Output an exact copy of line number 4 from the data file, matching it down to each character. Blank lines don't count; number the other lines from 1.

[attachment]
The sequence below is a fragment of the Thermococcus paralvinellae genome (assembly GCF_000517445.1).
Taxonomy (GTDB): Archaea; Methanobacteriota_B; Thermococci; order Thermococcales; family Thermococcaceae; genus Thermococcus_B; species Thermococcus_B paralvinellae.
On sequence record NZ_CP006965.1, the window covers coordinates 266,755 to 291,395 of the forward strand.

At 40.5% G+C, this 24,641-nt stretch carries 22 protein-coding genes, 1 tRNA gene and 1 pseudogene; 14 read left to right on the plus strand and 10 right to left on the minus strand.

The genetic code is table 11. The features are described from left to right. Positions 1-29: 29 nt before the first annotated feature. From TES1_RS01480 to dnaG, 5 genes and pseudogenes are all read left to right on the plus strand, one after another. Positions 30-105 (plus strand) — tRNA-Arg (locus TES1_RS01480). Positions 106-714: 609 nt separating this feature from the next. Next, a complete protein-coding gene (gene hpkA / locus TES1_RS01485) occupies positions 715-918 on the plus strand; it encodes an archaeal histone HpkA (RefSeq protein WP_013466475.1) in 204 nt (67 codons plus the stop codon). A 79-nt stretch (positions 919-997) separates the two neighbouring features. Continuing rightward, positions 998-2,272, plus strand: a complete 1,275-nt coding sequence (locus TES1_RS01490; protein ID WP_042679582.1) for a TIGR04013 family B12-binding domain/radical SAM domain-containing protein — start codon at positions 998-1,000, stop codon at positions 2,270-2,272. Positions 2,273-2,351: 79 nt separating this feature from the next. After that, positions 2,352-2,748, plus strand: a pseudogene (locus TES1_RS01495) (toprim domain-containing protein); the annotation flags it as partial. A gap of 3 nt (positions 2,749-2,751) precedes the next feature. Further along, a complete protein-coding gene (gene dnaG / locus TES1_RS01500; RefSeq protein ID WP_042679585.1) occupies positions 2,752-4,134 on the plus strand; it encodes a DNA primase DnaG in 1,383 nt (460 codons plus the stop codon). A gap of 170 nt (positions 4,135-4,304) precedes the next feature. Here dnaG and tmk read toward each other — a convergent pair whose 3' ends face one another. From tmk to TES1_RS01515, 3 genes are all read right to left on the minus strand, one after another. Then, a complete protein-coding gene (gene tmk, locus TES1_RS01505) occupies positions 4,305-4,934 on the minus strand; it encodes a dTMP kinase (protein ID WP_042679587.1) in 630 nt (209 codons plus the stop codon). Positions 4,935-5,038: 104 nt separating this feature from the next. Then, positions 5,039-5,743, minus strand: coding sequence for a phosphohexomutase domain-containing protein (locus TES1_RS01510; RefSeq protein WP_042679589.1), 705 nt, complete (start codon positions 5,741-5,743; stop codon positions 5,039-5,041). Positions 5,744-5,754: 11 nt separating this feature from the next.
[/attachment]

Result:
At 40.5% G+C, this 24,641-nt stretch carries 22 protein-coding genes, 1 tRNA gene and 1 pseudogene; 14 read left to right on the plus strand and 10 right to left on the minus strand.